Final illustration in “ Magnes sive de arte magnetica”

Kircher's first work on magnetism, Ars Magnesia, had contained only modest woodcut illustrations. In contrast Magnes was illustrated not only with more than 150 woodcuts but with 32 full-page engraved plates.[17] It was the first of Kircher's works to combine woodcuts with copperplate engravings.[5]: 50  These illustrations were both technically challenging to create and expensive to produce. Two of the illustrations were of machines with moving parts, and readers could cut the parts out and use to create working models of the machinery themselves.[14] On reading the first edition soon after it was published, Evangelista Torricelli wrote to his teacher Galileo that it was a pleasure to read and "enriched with a wealth of beautiful engravings."[1]: 22 

The frontispiece of the first edition is by Claudio Dagli. It depicts the double-headed imperial eagle of the Hapsburg dynasty. It hangs by a magnetised chain from the imperial crown that supports an orb and a cross. Both the crown and the cross are struck through with magnetised arrows pointing towards a heavenly source, but not directly at the all-seeing eye of god directly above - perhaps a reference to magnetic declination.[5]: 23  In one of its claws the eagle holds the crowns of Austria, Hungry and Bohemia, held together by magnetism, while in the other it holds the sceptres of the three realms, similarly linked by magnetic force. Arrows from the bird's outstretched wings project imperial power to the lands below.[18] A lodestone on the eagle's breast carries the dedication to Emperor Ferdinand III and a banner above the eagle's head carries the Latin motto Regna Quis Adiunxit Regnis Nova Sceptra Coronis ("He has added kingdoms to kingdoms and new sceptres to crowns"). A second banner curling around its feet carries the Latin pun Et Boreae Et Austri-Acus (""Needle of the north and south - 'austriacus' also meaning 'Austrian').[5]: 23  In the third edition the dedication to Ferdinand III is replaced on the breast of the eagle by his portrait.[5]: 23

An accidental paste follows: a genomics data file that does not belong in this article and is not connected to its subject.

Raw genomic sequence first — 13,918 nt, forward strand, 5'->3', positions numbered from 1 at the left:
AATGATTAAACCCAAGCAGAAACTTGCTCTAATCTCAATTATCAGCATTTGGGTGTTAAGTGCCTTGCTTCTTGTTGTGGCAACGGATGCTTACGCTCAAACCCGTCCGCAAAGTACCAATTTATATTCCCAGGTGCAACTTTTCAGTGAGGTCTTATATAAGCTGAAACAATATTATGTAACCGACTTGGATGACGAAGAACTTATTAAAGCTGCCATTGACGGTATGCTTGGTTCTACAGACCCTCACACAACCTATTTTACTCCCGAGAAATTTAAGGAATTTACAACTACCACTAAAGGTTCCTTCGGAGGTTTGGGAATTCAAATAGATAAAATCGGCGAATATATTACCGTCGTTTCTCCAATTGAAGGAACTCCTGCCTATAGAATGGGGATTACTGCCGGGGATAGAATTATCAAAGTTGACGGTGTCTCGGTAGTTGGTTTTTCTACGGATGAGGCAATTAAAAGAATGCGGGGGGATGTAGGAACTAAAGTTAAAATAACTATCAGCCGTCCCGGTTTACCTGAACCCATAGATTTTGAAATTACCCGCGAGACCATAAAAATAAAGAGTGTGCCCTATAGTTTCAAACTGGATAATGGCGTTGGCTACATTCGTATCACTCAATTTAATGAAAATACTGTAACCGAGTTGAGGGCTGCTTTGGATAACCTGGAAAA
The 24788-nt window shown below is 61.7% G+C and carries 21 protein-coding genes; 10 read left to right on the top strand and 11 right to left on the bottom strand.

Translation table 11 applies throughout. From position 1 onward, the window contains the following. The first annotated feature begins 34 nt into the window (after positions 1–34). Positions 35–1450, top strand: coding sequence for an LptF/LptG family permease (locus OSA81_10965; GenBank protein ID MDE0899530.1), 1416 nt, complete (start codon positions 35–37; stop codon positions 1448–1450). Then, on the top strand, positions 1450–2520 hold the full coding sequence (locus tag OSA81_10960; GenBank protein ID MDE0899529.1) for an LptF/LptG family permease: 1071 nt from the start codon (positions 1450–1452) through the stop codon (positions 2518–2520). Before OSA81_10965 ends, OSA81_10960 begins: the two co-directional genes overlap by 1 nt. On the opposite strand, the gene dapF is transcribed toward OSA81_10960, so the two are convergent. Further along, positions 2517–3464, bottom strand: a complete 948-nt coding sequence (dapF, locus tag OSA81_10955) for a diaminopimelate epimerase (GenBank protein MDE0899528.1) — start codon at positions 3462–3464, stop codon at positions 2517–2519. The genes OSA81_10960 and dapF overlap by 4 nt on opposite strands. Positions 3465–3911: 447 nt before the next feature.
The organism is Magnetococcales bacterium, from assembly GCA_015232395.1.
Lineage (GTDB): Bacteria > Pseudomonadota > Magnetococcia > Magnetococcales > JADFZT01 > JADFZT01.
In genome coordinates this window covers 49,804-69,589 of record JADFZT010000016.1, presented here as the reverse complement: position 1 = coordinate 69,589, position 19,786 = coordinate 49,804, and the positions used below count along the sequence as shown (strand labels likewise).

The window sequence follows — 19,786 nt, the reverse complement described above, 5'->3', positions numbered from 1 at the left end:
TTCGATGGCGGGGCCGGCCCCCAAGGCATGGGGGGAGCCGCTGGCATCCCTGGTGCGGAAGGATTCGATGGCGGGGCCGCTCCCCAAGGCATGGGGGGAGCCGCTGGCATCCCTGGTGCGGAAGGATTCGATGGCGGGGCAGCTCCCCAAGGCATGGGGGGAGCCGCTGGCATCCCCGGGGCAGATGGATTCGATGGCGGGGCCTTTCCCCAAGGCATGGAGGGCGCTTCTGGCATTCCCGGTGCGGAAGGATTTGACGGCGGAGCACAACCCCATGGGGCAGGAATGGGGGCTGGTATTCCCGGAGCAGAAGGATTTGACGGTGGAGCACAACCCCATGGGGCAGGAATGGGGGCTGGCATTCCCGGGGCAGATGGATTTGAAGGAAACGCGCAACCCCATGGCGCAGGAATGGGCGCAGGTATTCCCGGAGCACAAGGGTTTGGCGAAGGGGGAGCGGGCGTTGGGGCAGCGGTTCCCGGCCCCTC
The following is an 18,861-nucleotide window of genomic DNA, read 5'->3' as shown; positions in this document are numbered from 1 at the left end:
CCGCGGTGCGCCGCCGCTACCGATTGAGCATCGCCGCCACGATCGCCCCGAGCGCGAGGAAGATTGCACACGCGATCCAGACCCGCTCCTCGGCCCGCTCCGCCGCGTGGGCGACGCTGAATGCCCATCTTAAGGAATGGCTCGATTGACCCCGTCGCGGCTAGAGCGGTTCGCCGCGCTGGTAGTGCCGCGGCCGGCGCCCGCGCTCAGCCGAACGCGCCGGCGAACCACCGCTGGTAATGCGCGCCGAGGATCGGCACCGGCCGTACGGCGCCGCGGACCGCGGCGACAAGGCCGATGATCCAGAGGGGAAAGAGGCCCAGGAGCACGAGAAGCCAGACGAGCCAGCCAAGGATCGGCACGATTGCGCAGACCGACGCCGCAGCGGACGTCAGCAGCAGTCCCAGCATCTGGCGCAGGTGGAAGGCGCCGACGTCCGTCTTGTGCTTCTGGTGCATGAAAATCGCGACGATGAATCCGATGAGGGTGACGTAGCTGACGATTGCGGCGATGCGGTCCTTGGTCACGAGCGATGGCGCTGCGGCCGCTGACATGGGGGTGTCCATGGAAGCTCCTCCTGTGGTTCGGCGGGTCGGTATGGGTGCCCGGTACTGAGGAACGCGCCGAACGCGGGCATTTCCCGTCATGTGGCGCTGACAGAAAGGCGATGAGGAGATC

In the first edition there is also a second frontispiece to Book III, designed by Giovanni Battista Rinalducci and executed by Giovanni Battista Ficavazza.[5]: 51  This is intended as a graphic illustration of the interconnectedness of scientific disciplines. Fourteen of these are depicted, with theology at the top, accompanied by philosophy, physics, poetry, rhetoric, cosmography, mechanics, perspective, music, natural magic, medicine, astronomy, arithmetic and geography, linked by a golden chain. At the centre of the ring they create sits an emblem of the Mundus Archetypus ('world of archetypes'), containing the all-seeing eye of God, and immediately around it stand representations of Mundus Sidereus ('the world of stars'), Mundus Sublunaris ('the sublunar world') and Microcosmus ('the microcosm').[5]: 23 [19] Weaving between these emblems was a banner bearing the motto 'omnia nodis arcanis connexa quiescunt' ('all things are at rest, connected by secret knots').[5]: 23 [20][21] This plate was omitted in the second edition but was remade in folio size for the third edition.[5]: 23 

The final illustration in the book is of the egg of Columbus standing on its point on a slate and bearing the motto Et nos haec poteramus ("and we have been able to do likewise") - in other words, in producing this work, Kircher had, like Columbus, been able to do something thought to be impossible.[18]

Later editions


The second edition was published in 1643, only two years after the first, showing the work's success. It was completely reset, reducing it from around 900 to 800 pages, with every illustration redrawn.[5]: 50  Including a number of corrections, it was published in Cologne by Kalckhoven.[4] Kaspar Schott edited the revised third edition of the book (1654), finding and correcting a great many errors in Kircher's original text.[5]: 19  It was the first edition in folio format, published in Rome by Blasius Deuersin and Zanobius Masottus.[17][22]

Magnetism in other works


Kircher was not the first scholar to write about magnetism. In 1600, William Gilbert published De Magnete ('On the Magnet'), the first modern treatise on magnetism and in 1635, Henry Gellibrand first discovered that magnetic declination changes with time. Among Jesuit scholars, Leonardo Garzoni wrote Trattati della Calamita ('Treatise on the Lodestone') (around 1580) which described the double polarity of magnets. Niccolò Cabeo used Garzoni's manuscript as the basis for his own Philosophia Magnetica. Kircher cited Gilbert, Garzoni and Cabeo in Magnes sive de Arte Magnetica. Magnetism was an important theme in Kircher's 1664 work Mundus Subterraneus as well as his 1667 book Magneticum Naturae Regnum.[4] Many of the magnetic machines lavishly illustrated in the work were later built and displayed in Kircher's museum in Rome.[14]


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  16. ^ Charles E. Brewer (5 December 2016). The Instrumental Music of Schmeltzer, Biber, Muffat and their Contemporaries. Taylor & Francis. p. 22. ISBN 978-1-351-88759-5. Retrieved 4 June 2020.